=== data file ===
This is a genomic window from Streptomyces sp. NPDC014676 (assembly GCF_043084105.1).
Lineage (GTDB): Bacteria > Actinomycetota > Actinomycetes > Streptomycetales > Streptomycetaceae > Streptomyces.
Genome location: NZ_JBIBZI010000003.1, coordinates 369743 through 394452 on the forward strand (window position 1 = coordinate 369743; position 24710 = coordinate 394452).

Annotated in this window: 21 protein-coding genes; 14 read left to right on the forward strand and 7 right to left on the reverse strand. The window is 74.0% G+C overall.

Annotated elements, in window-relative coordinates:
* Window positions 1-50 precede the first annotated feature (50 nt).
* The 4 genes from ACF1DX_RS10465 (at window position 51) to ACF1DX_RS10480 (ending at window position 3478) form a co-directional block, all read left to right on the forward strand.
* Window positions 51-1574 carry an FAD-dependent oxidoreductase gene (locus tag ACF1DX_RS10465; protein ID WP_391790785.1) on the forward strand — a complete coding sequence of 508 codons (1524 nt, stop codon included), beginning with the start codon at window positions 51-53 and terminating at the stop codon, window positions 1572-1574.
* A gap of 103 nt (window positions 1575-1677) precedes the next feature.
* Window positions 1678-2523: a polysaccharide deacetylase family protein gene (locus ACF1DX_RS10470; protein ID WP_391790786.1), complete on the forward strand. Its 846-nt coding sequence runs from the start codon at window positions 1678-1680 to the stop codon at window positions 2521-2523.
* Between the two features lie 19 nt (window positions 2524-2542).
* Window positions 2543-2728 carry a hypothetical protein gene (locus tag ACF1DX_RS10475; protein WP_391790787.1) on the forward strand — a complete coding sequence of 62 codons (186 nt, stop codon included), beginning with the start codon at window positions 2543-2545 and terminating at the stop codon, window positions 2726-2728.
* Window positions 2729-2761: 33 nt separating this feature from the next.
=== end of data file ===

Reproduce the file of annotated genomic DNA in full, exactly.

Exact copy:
This is a genomic window from Streptomyces sp. NPDC014676 (assembly GCF_043084105.1).
Lineage (GTDB): Bacteria > Actinomycetota > Actinomycetes > Streptomycetales > Streptomycetaceae > Streptomyces.
Genome location: NZ_JBIBZI010000003.1, coordinates 369743 through 394452 on the forward strand (window position 1 = coordinate 369743; position 24710 = coordinate 394452).

Annotated in this window: 21 protein-coding genes; 14 read left to right on the forward strand and 7 right to left on the reverse strand. The window is 74.0% G+C overall.

Annotated elements, in window-relative coordinates:
* Window positions 1-50 precede the first annotated feature (50 nt).
* The 4 genes from ACF1DX_RS10465 (at window position 51) to ACF1DX_RS10480 (ending at window position 3478) form a co-directional block, all read left to right on the forward strand.
* Window positions 51-1574 carry an FAD-dependent oxidoreductase gene (locus tag ACF1DX_RS10465; protein ID WP_391790785.1) on the forward strand — a complete coding sequence of 508 codons (1524 nt, stop codon included), beginning with the start codon at window positions 51-53 and terminating at the stop codon, window positions 1572-1574.
* A gap of 103 nt (window positions 1575-1677) precedes the next feature.
* Window positions 1678-2523: a polysaccharide deacetylase family protein gene (locus ACF1DX_RS10470; protein ID WP_391790786.1), complete on the forward strand. Its 846-nt coding sequence runs from the start codon at window positions 1678-1680 to the stop codon at window positions 2521-2523.
* Between the two features lie 19 nt (window positions 2524-2542).
* Window positions 2543-2728 carry a hypothetical protein gene (locus tag ACF1DX_RS10475; protein WP_391790787.1) on the forward strand — a complete coding sequence of 62 codons (186 nt, stop codon included), beginning with the start codon at window positions 2543-2545 and terminating at the stop codon, window positions 2726-2728.
* Window positions 2729-2761: 33 nt separating this feature from the next.